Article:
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Flowers of Shanghai (Hou Hsiao-hsien) 1997

    The films that I've seen by Hou Hsiao-hsien have all been "difficult" in the sense that their rewards were not there on the surface level. They employ exceptionally long shots, are in a foreign language, have little overt action, and the dialogue tends to be more about day to day concerns than about plot advancement. Nonetheless, I continue to be driven to see his films, since upon reflection or subsequent viewings I feel that I didn't just see an average film, but that I was transported into another world (I realize this is a huge cliché, but I can think of no other director that evokes this feeling so well.)  

    Flowers of Shanghai probably isn't Hou's best film, (I'd have to say The Puppetmaster would qualify there, judging from what I've seen) but perhaps it is his prettiest. The very orange and very impressionistic film is set exclusively in a turn of the century Chinese brothel. The film manages to create a lovely, detached feeling as if the film was shot from within an opium haze. The narrative set before us is sketchy (mostly it has to deal with two prostitutes dueling over the same rich client) but the detail of the environment is unsurpassed. We see the characters as they gossip about each other, discuss their finances, and talk about the needs of the courtesans. No scenes take place outside of the brothel, so by the end of the film, it is a big achievement that we feel we have more of an understanding of the brothel's function in that society.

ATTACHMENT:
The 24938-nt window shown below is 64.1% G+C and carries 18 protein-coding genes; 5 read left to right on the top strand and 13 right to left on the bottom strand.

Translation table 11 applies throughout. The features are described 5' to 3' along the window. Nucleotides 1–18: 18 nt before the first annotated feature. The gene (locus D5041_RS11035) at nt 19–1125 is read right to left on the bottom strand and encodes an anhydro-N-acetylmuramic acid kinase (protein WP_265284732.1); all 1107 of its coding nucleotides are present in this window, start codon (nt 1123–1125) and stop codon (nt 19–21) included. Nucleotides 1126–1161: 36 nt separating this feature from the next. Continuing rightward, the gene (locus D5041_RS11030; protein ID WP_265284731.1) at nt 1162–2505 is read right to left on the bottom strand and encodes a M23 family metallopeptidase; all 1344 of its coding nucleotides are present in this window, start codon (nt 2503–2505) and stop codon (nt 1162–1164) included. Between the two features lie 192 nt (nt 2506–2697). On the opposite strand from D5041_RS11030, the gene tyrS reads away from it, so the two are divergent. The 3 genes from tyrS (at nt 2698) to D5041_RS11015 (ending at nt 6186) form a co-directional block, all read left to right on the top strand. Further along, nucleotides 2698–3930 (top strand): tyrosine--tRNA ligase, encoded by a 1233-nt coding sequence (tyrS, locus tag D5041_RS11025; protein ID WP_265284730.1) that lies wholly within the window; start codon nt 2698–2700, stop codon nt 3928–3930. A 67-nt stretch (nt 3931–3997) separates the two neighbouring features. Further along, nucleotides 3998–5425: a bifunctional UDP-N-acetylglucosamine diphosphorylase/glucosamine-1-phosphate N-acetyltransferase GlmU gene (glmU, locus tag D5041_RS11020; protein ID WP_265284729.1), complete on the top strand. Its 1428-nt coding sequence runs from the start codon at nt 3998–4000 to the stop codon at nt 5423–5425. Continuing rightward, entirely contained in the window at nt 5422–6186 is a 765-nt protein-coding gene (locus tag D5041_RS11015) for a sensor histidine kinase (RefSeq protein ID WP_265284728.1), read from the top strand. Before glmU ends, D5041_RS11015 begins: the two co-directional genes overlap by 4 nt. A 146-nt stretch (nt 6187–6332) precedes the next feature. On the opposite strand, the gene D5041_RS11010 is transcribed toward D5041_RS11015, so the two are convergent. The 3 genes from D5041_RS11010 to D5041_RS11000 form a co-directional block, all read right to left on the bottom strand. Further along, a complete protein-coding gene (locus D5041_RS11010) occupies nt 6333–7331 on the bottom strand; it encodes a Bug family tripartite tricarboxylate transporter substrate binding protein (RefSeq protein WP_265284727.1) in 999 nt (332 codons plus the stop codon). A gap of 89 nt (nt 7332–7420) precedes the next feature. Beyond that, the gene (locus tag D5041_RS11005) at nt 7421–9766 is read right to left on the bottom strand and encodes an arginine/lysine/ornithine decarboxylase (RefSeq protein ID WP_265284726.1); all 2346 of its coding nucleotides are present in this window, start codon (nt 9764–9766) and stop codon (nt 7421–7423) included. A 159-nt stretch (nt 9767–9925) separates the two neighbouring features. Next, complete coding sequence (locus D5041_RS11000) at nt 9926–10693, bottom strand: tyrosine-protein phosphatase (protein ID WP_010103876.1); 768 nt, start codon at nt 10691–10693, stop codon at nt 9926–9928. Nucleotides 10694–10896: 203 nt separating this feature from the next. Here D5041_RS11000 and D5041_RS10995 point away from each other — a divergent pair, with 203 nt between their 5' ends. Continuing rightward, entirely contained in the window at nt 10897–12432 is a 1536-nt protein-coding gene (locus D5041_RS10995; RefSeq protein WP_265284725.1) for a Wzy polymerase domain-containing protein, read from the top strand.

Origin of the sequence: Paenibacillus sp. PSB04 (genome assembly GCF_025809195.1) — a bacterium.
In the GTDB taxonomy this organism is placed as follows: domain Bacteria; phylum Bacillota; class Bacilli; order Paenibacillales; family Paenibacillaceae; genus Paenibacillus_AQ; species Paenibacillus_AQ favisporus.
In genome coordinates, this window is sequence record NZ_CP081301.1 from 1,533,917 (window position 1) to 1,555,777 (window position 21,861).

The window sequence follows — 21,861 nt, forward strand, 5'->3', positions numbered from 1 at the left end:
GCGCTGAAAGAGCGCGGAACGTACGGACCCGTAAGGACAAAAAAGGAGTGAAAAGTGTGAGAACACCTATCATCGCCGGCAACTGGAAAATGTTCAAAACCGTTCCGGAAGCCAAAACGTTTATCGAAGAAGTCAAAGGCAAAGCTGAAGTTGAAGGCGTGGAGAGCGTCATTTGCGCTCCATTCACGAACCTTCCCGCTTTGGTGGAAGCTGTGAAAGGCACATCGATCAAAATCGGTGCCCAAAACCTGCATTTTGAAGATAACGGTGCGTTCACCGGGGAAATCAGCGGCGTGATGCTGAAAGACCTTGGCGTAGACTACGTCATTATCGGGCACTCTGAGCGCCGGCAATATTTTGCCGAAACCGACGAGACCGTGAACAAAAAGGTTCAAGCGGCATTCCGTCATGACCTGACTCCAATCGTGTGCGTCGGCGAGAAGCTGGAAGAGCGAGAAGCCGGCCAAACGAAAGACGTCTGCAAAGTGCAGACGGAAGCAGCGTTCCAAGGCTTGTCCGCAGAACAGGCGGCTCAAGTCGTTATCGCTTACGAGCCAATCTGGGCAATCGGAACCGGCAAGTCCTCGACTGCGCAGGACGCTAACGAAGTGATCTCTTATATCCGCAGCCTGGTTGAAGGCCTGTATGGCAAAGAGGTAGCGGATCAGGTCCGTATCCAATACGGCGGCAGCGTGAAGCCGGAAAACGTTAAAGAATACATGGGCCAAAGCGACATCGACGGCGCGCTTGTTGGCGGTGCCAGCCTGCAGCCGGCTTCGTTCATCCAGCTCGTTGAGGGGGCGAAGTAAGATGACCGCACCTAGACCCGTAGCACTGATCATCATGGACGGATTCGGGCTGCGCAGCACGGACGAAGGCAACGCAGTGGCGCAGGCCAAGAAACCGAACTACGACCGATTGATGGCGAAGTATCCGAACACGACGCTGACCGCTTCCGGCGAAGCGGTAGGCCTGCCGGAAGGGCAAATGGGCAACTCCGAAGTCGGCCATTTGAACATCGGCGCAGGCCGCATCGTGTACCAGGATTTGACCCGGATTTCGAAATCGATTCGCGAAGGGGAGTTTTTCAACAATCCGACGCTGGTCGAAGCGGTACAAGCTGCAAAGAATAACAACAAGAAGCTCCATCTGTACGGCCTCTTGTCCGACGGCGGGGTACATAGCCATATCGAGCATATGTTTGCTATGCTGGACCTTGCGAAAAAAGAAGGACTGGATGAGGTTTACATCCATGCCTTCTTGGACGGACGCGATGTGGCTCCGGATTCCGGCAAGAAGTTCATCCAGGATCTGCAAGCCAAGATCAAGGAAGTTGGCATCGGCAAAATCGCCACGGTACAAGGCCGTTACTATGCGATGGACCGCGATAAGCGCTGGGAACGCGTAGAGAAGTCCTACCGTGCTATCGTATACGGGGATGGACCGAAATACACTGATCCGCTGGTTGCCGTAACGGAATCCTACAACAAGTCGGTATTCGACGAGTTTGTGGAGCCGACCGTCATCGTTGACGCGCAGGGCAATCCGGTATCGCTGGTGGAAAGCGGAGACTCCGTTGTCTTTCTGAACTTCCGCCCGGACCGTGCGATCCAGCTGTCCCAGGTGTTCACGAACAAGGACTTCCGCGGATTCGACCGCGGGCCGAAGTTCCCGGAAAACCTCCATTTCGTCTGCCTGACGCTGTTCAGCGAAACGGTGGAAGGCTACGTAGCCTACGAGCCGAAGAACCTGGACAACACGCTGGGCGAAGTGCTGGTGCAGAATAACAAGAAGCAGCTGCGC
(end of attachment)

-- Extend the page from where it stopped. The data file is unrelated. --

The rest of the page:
The acting is great, though you would be hard pressed to pick the professional actors from the non-actors. Hou's style is consistent with most of his work in that we get extremely long shots. In this film, Hou pans almost constantly, always finding something else to look at in the shot. The costuming and art direction are so good that you forget that they have been fabricated to make a film. Basically, everything feels authentic here. By focusing on a small faction of a society, Hou manages to get everything right. The film is a small wonder, and is highly recommended.


October, 2001

Jeremy Heilman